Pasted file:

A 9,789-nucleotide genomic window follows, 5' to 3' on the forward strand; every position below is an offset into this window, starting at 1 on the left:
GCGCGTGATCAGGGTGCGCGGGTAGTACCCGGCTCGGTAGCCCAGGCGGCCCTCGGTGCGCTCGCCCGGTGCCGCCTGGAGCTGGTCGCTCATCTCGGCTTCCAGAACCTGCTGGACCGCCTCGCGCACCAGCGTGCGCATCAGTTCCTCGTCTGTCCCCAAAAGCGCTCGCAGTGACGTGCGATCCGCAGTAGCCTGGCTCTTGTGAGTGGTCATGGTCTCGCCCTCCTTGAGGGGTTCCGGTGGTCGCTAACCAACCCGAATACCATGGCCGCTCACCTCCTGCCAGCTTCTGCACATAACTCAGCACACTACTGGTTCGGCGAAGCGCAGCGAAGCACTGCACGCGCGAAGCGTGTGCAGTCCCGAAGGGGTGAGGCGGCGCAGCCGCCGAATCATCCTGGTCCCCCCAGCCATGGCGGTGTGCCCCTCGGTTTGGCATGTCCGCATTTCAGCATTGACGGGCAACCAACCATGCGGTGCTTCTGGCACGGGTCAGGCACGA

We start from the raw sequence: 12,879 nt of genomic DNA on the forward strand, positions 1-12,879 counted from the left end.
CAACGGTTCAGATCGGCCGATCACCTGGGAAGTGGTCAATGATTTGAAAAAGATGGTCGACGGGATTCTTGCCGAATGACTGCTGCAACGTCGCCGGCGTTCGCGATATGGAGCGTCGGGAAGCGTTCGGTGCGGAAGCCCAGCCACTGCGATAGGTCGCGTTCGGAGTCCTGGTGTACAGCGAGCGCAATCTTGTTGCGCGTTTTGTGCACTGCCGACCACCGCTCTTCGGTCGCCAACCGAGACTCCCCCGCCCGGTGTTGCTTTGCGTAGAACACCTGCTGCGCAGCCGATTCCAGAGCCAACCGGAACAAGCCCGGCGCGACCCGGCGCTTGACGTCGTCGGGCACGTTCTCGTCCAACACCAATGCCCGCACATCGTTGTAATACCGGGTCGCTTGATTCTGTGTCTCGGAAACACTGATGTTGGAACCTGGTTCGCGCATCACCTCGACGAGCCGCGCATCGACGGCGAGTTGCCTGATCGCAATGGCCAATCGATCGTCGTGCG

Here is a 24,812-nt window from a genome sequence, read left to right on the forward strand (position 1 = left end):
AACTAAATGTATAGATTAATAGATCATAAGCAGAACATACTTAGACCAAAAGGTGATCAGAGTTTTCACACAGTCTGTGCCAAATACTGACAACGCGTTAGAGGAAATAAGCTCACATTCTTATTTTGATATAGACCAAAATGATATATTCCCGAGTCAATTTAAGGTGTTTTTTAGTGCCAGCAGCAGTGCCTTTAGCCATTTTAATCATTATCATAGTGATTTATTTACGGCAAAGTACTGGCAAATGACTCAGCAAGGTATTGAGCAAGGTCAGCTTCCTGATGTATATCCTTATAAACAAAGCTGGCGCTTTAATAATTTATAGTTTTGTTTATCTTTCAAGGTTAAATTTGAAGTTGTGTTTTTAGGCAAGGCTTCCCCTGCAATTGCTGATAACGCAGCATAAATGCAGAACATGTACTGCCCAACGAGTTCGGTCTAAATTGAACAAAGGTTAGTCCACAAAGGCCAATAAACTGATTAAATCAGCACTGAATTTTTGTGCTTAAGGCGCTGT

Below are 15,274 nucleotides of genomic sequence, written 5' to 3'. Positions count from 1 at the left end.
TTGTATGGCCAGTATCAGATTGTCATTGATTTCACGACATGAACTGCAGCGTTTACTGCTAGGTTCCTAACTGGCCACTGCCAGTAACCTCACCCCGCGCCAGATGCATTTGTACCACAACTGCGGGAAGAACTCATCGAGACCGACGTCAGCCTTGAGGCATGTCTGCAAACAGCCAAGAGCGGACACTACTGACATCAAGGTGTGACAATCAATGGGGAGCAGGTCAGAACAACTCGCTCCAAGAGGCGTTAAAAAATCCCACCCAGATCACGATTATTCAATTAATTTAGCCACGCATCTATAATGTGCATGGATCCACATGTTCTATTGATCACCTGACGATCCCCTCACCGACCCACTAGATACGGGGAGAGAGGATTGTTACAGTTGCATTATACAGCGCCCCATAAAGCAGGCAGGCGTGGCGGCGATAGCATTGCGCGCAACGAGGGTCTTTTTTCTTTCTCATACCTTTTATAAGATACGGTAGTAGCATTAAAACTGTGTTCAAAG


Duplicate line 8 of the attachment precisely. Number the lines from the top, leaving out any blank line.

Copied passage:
TTGTATGGCCAGTATCAGATTGTCATTGATTTCACGACATGAACTGCAGCGTTTACTGCTAGGTTCCTAACTGGCCACTGCCAGTAACCTCACCCCGCGCCAGATGCATTTGTACCACAACTGCGGGAAGAACTCATCGAGACCGACGTCAGCCTTGAGGCATGTCTGCAAACAGCCAAGAGCGGACACTACTGACATCAAGGTGTGACAATCAATGGGGAGCAGGTCAGAACAACTCGCTCCAAGAGGCGTTAAAAAATCCCACCCAGATCACGATTATTCAATTAATTTAGCCACGCATCTATAATGTGCATGGATCCACATGTTCTATTGATCACCTGACGATCCCCTCACCGACCCACTAGATACGGGGAGAGAGGATTGTTACAGTTGCATTATACAGCGCCCCATAAAGCAGGCAGGCGTGGCGGCGATAGCATTGCGCGCAACGAGGGTCTTTTTTCTTTCTCATACCTTTTATAAGATACGGTAGTAGCATTAAAACTGTGTTCAAAG